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Roh Tae-woo

Roh Tae-woo is a former South Korean politician and former Republic of Korea Army general who served as President of South Korea from 1988 to 1993. Roh was born on 4 December 1932 into a farming family in Dalseong, near Daegu, North Gyeongsang Province, his father, a low-echelon civil officer in the district, died in a car accident when Roh was seven years old. With his uncle's help, Roh first enrolled at the Taegu Technical School but transferred to the local Kyongbuk High School where he was an above-average student, his high school record describes him as a "gentle and hard-working student with a strong sense of responsibility." Roh befriended Chun Doo-hwan while in high school in Daegu. During the Korean War, Roh joined the South Korean army as an enlisted conscript in an Artillery unit, being promoted to Sergeant Cannoneer of an M114 155 mm howitzer gun line, he entered the Korean Military Academy, completing it in the first class of the four-year program, he graduated in February 1954 with a Bachelor of Science degree and a commission as an Army 2nd Lieutenant in the 11th class of the Korea Military Academy.

A commissioned officer in the infantry from 1954, Roh rose through the ranks and fought in the Vietnam War first in 1968 as a Lieutenant Colonel and Battalion Commander was promoted to Major General and the commander of White Horse Division in 1979. A member of the Hanahoe, a secret military group, he gave critical support to a coup that year in which Chun became the de facto ruler of South Korea. Roh was a military general when he helped Chun lead troops to the Gwangju Democratization Movement in 1980. Roh held several key army posts such as Commander of the Capital Security Command in 1979 and Commander of the Defense Security Command in 1980. Following his retirement from the Korean Army in July 1981, Roh accepted President Chun's offer of the post of Minister of State for National Security and Foreign Affairs, he served as Sports Minister, Home Affairs Minister, President of the Seoul Olympics Organizing Committee, in 1985, chairman of the ruling Democratic Justice Party. Most notably, he oversaw preparations for the 1988 Summer Olympics in Seoul, which he declared open.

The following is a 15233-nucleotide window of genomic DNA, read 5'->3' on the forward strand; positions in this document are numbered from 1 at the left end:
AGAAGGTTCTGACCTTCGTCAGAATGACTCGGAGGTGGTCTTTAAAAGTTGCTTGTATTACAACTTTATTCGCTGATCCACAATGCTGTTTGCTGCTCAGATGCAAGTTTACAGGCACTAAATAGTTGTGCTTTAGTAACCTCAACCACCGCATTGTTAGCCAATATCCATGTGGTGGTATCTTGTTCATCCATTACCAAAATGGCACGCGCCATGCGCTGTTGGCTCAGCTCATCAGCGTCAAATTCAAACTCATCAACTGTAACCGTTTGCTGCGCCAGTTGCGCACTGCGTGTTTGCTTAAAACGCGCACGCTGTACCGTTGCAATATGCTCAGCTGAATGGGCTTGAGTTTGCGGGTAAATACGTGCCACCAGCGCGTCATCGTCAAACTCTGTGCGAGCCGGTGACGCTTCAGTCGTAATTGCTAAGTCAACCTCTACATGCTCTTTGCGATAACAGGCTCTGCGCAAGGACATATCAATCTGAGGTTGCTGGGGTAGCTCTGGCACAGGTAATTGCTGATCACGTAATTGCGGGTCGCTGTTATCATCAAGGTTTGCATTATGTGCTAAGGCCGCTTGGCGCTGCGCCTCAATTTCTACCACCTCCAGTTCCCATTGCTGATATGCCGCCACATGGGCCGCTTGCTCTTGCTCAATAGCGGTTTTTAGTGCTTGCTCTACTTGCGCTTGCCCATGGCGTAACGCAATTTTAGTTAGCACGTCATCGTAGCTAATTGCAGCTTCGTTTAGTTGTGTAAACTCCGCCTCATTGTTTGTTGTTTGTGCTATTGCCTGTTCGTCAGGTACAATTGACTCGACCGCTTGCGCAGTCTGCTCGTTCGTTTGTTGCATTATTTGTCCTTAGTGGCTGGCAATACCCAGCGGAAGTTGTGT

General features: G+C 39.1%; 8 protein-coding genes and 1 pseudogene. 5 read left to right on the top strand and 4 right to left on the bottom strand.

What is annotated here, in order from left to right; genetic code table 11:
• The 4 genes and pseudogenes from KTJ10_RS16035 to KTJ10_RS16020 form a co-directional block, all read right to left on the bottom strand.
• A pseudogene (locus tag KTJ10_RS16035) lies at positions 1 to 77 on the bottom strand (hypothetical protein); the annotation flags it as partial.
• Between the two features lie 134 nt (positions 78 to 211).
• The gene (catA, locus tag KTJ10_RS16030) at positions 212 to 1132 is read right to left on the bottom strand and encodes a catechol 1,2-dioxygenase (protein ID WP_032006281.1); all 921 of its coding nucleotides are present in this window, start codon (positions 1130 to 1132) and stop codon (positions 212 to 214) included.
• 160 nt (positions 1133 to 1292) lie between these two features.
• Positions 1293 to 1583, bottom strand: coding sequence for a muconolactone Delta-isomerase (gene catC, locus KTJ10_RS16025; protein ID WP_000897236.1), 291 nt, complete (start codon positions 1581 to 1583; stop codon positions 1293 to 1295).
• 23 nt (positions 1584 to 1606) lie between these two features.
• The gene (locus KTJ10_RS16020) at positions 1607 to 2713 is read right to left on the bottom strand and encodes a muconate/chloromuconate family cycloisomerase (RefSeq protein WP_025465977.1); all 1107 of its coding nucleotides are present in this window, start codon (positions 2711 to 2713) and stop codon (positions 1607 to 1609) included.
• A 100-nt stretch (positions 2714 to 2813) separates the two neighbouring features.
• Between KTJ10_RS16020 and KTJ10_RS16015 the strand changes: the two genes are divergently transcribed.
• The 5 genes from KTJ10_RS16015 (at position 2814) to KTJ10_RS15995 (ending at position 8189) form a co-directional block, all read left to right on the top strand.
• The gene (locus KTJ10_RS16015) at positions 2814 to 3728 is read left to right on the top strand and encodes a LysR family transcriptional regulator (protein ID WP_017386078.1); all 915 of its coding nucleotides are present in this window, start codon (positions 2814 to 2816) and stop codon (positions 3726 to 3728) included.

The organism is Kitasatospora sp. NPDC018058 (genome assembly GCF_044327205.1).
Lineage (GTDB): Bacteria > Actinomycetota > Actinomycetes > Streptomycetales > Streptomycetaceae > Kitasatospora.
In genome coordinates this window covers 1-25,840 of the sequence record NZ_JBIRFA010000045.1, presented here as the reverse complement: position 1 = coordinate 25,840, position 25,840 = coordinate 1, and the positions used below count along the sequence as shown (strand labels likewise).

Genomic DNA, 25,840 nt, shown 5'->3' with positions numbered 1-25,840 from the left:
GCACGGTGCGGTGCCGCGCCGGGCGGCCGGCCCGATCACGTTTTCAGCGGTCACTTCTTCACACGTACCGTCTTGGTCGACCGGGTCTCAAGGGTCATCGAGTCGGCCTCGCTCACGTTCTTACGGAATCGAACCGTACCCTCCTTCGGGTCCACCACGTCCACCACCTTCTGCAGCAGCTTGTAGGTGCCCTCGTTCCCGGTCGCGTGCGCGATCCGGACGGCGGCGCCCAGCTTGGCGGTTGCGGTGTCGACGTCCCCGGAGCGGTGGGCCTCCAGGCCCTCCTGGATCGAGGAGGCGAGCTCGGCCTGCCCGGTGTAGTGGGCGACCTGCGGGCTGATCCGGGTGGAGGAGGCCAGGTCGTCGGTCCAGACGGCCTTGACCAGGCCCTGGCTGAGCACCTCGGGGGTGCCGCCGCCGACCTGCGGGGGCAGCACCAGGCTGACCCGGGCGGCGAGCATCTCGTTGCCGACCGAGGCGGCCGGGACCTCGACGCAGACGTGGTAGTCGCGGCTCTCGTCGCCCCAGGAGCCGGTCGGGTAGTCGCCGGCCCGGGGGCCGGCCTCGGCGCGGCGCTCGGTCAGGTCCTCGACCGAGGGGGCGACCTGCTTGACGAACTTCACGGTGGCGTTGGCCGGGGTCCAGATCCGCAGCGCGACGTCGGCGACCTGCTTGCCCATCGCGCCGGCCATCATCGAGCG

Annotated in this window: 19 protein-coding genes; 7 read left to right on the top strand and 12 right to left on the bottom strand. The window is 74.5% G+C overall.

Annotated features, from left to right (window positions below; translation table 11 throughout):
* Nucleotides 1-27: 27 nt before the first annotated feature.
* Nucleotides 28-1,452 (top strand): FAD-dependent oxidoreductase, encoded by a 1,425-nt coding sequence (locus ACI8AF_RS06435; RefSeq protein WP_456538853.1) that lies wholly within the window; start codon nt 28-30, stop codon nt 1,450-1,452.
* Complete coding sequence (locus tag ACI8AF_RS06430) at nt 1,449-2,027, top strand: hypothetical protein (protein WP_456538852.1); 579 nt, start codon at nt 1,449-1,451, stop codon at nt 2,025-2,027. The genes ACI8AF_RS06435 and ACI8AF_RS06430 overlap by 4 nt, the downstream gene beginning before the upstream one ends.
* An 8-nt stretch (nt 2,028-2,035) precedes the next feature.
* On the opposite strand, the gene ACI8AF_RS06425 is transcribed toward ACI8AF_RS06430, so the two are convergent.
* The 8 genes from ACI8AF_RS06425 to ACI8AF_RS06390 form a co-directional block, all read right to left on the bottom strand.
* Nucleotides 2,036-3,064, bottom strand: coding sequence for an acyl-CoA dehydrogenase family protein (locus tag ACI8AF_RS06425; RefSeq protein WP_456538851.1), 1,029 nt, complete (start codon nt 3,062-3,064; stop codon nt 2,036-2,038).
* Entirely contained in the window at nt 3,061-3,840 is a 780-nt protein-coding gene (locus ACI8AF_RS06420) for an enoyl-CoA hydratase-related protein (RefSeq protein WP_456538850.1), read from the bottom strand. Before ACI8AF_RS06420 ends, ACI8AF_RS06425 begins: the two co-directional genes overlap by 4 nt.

Despite his involvement in the 12 December 1979 Coup d'état against then-President Choi Kyu-hah and the bloody military crackdown of dissidents in the Gwangju Uprising of 18-27 May 1980 and with an eye on the Blue House in the upcoming 1987 Presidential Elections, Roh began working to distance himself from the unpopular Chun government. The reason is. By agreeing to meeting the demands of the political opposition in terms of political reforms with his eight-point proposal including direct election of the President, Roh upstaged Chun and boosted his own image as a reformer. In June 1987, Chun named Roh as the presidential candidate of the ruling Democratic Justice Party; this was perceived as handing Roh the presidency, triggered large pro-democracy rallies in Seoul and other cities in the 1987 June Democracy Movement. In response, Roh made a speech on 29 June promising a wide program of reforms. Chief among them were popular election of the president. In the election, the two leading opposition figures, Kim Young-sam and Kim Dae-jung, were unable to overcome their differences and split the vote, in spite of the first female presidential candidate withdrawing from the race to support Kim Young-sam against Roh.

This enabled Roh to win by a narrow margin and become the country's first cleanly elected president on 16 December 1987 and was inaugurated as President on 25 February 1988. Roh's rule was notable for hosting the Seoul Olympics in 1988 and for his foreign policy of Nordpolitik, which represented a major break from previous administrations. True to his word, he remained committed to democratic reforms, he met with President Corazon Aquino for a series of talks between the Philippines and South Korea for economic and cultural ties, supporting Filipino athlete Leopoldo Serantes in the Olympics, to discuss unification talks to end North Korea's hostilities after the Korean War. During his administration, Roh's stance as President was active in diplomacy and steadfast in the push toward political and socio-economic reforms at home. Democratization of politics, economic "growth with equity," and national reunification were the three policy goals publicly stated by the Roh administration. Hosting the 24th Summer Olympic in Seoul in his first year in office was a major accomplishment, followed by his active diplomacy, including his address before the United Nations General Assembly in October 1988 and his meeting with U.